Sunday, April 01, 2007

Don't forget to pack your sense of humour

When planning a trip to Rochester, it is important to pack your sense of humour as well as your usual travel essentials. I guess this is probably true of any destination but, if the last few days have taught me anything, Rochester is one of those vampiric places that will try and suck the very spirit out of you.

Don't get me wrong; Rochester is very pretty. But flying into the airport on Thursday morning, I had a prime window seat from which I could view incredibly flat, green land. Being from the Midwest, I am no stranger to flat landscapes but heavens! Built on this verdant, fertile soil were...wait for it...farms!! No one told me that Rochester was in the middle of farm country!

Oh sure, Rochester also has a Downtown area, and my hotel (and the nearby Hyatt) are proof of that. But look over the back fence, five minutes down the road, and you see nature. I have had it confirmed that Rochester plays host to squirrels (eek), foxes, coyotes, BEARS, and any number of other creepy-crawly critters. I'm talking honest-to-goodness, no-holds-barred, christ-almighty nature!

I arrived at the Hotel at lunch time, and was looking forward to checking into the Hotel and watching an in-house movie before Kate arrived. But the Hotel had different ideas. Because Kate's office didn't tell the hotel that I was coming, they wouldn't let me check in. And they wouldn't let me leave my luggage with them so I could explore the town. And given that there was not any decent coffee shop or pub within reasonable walking distance (and I was later to learn that this applied to ANYTHING one might want to experience), all I could do was wait for Kate in the lobby of the Hotel. For five hours.

I hated the hotel and all of its staff by the end of that afternoon. No one even told me where I might get decent coffee (which was, as it turned out, in the lobby cafe, partially concealed by the Business Center in which I now find myself). No, telling me that would have been too helpful. So instead, I sat in the lobby, read my book, and tried to stay awake as everyone paraded past me and stared as if I had been stood up or abandoned or something.

Fast forward to Kate arriving and she sweet-talked the concierge, a beautiful man by this stage, not the cranky wench that greeted me earlier in the day. So I soon had in my possession some breakfast buffet vouchers that we didn't have to pay for. Bless Kate. A delicious dinner later that night with a contact of Kate's, and we had an early night.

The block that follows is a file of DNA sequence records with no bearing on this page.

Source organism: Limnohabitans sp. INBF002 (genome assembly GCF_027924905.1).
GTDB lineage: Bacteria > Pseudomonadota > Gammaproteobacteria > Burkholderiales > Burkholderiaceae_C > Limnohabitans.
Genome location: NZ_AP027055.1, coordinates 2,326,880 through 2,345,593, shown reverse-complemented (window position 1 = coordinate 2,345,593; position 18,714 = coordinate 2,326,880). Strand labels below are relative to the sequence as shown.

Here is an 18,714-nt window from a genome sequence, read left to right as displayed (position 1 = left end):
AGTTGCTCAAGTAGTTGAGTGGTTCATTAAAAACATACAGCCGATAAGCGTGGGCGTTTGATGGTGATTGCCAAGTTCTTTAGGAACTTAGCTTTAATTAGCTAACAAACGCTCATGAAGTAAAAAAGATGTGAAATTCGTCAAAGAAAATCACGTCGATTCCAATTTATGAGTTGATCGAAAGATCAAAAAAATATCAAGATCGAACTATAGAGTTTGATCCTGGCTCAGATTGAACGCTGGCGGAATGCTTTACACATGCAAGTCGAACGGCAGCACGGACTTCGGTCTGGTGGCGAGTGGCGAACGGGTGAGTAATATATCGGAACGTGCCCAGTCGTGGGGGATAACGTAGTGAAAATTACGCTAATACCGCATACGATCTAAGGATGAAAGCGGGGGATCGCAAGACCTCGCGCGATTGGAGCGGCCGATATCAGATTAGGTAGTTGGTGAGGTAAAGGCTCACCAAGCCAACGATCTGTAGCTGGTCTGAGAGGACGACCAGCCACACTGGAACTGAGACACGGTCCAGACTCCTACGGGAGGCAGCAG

Up early the next morning, we were taken out on a driving sight-see tour of Rochester and the surrounding area. The City itself is quite ugly, with no decent architecture or sites to recommend it. But once you get out of the City into the dreaded rural countryside, it really is very pretty. Even more so, I'd imagine, in autumn, when the leaves are apparently such an array of colours you can barely handle it. I viewed all of this from the relative safety of the back seat of a Mercedes M-Class and so let's just say that I was dealing with things well.

We had dinner at the Hyatt at 8pm that night - the only place open to us within walking distance from our own hotel. But the Hyatt staff didn't quite know how to deal with two girls who wanted cocktails AND wine with dinner. Kate relented and had the Mary Kay cocktail (created in recognition of the cosmetics conference being hosted there) and let's just say it was pink and sweet - just like the makeup really I guess. But just when we thought it couldn't get any worse, the Hyatt ran out of coffee. I know, can you believe it?! I texted my friend from Chicago who works at the Park Hyatt to tell him, and he could only muster an incredulous "WHAT?!". Yep, no kidding.

Saturday was the first official day of Kate's wine competition so I was on my own. I went down to the concierge desk, and asked for directions to the shops so I could buy some clothes. The woman printed me some exhaustive driving directions. When I suggested that she had misunderstood me that, in fact, I was on foot, she laughed at me. "Really?" she enquired, "you really don't have a car?". And that set the tone for the rest of my day.

The vehicles in Rochester really need licence plates that read "Rochester: Where Anything Worth Seeing Is 25 Minutes Drive Away" because that's basically what I got every time I asked to see something of interest. Cinemas? 25 minutes drive. Museums? 25 minutes drive. What crap. But it was not a complete loss, because after walking around the City limits across bridges and along the river and such, I sat in the Hotel room with any icy diet coke, room service, and "Casino Royale" on the TV. Anything bad I ever said about Daniel Craig should be stricken from the record. He really was delicious.

And so here I am on Sunday morning, in the Business Center of the Hotel, waiting for Kate to call me to spend Lunch with her. One of her fellow judges is a friend of hers from Bordeaux and I saw him at breakfast this morning and promised him I'd join them for lunch. But between now and then, I think I can fit in another Diet Coke and in-house movie, before it's time to fly to sweet home Chicago.

Because in Chicago, everything of interest is right there in front of you and anything resembling farms and nature is a comfortable 25 minutes drive away - which is just how I like it.


Jammin' Jemma said...

But Gab compare the air of Rochester to that of Chicago - I don't think you could have smelt cleaner, crisper air if you visited Victor Harbour on a cold morning in Winter.

I'd take nature (with a flushing toilet and hot shower) any day.

Batreg said...

I''l raise your flushing loo's and hotshower to include full electricity and squishy a matress - none of this rolling about on the ground in the dark here thanks!

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